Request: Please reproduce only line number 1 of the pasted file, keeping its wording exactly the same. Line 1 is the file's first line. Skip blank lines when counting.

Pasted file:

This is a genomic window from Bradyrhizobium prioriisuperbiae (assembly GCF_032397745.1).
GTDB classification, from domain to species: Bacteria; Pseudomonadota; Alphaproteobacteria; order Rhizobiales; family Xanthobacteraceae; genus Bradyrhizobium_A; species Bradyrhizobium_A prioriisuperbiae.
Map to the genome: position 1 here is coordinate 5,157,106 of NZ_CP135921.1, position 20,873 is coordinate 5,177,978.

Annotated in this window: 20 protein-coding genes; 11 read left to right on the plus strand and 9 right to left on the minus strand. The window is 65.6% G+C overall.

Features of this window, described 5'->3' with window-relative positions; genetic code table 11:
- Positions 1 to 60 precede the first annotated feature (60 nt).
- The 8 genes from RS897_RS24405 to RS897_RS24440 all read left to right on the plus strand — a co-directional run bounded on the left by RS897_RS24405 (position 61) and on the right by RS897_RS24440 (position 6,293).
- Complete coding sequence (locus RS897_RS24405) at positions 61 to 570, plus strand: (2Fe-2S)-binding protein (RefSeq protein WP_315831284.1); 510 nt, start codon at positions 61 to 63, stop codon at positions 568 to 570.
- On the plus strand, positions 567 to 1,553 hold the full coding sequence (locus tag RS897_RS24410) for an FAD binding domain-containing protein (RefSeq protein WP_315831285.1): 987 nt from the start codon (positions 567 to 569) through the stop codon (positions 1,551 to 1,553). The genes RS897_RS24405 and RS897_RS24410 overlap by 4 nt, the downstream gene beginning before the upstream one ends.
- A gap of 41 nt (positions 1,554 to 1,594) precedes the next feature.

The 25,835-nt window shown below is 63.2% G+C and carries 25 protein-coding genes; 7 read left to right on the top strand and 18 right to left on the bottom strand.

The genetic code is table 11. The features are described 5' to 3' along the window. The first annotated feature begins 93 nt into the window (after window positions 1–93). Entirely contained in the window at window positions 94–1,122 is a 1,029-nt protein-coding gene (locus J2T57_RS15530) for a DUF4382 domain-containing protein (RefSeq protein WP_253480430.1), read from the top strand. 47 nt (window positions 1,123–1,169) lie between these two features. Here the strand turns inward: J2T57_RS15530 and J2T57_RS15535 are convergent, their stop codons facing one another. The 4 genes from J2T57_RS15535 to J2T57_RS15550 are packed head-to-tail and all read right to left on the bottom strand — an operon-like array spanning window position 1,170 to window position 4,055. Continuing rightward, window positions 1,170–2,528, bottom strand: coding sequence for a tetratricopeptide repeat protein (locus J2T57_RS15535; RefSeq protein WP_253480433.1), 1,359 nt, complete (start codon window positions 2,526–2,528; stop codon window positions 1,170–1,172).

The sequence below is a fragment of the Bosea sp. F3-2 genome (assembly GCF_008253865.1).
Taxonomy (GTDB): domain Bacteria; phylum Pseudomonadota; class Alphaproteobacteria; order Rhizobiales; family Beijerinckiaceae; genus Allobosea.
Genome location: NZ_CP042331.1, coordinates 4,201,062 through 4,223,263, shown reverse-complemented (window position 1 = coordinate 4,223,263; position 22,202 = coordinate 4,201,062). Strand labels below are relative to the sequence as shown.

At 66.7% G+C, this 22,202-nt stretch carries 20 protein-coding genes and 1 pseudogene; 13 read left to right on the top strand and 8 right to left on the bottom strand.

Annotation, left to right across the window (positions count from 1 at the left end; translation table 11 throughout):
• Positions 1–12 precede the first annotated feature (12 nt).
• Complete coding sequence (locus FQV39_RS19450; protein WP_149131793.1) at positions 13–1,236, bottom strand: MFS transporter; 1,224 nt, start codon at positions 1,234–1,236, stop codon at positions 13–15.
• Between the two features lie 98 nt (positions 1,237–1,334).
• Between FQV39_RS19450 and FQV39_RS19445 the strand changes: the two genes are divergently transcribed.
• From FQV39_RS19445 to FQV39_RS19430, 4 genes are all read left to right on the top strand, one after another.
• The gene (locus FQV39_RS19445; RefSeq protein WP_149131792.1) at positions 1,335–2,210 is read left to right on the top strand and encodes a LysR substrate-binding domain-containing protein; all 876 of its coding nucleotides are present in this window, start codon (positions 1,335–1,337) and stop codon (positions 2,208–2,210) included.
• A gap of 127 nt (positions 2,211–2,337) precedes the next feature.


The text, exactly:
This is a genomic window from Bradyrhizobium prioriisuperbiae (assembly GCF_032397745.1).